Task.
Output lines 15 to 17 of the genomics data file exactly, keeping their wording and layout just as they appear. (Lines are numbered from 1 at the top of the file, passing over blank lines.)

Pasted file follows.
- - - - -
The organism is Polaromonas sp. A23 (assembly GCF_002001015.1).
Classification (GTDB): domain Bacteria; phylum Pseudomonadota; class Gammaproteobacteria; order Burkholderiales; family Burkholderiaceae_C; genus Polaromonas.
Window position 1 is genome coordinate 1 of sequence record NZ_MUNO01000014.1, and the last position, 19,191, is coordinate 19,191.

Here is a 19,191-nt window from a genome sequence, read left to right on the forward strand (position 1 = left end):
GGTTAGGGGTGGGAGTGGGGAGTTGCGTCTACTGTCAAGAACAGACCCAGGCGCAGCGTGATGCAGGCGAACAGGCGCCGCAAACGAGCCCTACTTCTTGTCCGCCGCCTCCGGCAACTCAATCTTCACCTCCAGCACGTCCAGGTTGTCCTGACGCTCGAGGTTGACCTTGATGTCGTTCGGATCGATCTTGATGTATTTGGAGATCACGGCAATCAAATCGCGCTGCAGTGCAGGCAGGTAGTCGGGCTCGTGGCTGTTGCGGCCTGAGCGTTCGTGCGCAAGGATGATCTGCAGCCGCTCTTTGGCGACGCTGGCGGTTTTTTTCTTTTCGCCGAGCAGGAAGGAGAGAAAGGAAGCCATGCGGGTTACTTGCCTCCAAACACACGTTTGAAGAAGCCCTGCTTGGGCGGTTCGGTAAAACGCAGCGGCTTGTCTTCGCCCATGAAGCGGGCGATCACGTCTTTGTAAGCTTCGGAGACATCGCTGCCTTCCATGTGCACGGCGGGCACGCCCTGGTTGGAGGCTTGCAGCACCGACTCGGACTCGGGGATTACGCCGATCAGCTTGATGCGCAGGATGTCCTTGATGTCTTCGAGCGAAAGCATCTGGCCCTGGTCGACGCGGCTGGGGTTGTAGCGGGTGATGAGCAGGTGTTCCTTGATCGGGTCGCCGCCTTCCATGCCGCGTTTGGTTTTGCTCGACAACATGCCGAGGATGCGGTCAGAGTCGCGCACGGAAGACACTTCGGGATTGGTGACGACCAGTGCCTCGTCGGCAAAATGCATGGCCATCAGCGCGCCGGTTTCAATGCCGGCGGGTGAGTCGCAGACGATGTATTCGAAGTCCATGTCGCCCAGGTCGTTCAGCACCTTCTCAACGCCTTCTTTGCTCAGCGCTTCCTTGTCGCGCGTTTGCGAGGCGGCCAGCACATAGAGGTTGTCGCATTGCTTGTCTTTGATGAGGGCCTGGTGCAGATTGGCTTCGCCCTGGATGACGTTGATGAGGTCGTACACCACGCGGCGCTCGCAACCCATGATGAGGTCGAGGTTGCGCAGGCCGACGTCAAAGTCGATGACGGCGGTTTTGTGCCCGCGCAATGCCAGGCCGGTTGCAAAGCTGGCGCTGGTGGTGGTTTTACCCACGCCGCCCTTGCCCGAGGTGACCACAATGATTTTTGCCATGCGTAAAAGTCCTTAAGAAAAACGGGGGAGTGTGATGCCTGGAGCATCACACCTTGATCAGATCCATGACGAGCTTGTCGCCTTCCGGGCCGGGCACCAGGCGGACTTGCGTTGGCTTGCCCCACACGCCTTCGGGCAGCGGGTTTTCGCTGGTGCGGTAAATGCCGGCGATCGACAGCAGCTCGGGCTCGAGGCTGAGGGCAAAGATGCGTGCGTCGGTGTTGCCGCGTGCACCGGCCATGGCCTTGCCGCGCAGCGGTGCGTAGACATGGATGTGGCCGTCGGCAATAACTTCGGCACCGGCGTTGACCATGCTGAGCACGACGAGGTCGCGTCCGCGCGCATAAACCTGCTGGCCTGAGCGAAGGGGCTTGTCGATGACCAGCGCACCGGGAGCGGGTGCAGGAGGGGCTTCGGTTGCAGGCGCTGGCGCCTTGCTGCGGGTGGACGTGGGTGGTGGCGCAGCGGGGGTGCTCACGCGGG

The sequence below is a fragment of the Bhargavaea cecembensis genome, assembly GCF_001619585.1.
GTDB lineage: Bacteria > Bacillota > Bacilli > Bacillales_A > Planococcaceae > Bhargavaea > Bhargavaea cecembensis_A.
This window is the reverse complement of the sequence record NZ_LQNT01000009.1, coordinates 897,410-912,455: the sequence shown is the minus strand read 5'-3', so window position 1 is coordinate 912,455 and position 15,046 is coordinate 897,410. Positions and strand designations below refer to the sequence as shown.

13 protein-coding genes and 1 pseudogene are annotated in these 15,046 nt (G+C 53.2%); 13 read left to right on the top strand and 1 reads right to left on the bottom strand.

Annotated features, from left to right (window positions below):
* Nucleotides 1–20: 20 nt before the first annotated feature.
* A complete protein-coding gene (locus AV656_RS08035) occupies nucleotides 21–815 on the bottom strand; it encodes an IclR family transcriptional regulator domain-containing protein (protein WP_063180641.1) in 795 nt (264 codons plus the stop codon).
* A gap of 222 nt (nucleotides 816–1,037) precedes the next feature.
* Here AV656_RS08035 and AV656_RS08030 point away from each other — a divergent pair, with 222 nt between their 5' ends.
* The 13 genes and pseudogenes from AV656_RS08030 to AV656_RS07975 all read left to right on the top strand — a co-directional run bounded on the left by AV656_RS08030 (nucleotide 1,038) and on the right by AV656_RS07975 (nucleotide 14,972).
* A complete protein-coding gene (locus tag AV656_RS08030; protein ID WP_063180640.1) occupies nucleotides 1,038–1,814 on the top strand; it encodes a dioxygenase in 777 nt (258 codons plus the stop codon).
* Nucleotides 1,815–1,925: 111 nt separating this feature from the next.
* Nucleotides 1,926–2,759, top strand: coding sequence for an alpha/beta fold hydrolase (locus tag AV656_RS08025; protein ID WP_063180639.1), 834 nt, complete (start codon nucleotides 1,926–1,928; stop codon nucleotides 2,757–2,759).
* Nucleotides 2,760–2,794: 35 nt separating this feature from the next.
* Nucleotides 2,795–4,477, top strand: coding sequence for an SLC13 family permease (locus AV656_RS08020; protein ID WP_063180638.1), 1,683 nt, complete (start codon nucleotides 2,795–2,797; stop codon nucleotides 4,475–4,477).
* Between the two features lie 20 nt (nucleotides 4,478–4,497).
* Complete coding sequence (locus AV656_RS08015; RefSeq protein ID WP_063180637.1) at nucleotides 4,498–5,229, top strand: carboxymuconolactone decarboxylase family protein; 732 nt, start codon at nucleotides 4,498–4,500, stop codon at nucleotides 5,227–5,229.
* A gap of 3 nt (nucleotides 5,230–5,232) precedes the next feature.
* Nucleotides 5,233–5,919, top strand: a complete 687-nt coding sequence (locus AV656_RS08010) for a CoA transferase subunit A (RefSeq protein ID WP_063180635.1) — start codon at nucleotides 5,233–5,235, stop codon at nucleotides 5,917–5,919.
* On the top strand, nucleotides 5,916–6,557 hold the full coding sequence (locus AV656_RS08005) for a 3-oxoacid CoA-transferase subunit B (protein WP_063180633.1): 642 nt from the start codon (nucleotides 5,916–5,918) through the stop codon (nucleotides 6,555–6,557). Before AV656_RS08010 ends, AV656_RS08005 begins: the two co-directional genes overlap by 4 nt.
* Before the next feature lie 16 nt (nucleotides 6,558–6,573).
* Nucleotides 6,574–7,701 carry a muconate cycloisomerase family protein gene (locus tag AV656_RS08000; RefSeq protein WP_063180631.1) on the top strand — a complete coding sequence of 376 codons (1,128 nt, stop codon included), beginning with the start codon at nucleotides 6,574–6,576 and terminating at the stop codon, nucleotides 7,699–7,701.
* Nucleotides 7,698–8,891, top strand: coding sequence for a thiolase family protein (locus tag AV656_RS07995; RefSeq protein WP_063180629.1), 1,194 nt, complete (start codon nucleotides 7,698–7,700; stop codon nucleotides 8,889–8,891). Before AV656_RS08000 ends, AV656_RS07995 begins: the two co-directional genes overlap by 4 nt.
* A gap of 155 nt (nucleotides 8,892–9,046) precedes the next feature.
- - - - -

* The 13 genes and pseudogenes from AV656_RS08030 to AV656_RS07975 all read left to right on the top strand — a co-directional run bounded on the left by AV656_RS08030 (nucleotide 1,038) and on the right by AV656_RS07975 (nucleotide 14,972).
* A complete protein-coding gene (locus tag AV656_RS08030; protein ID WP_063180640.1) occupies nucleotides 1,038–1,814 on the top strand; it encodes a dioxygenase in 777 nt (258 codons plus the stop codon).
* Nucleotides 1,815–1,925: 111 nt separating this feature from the next.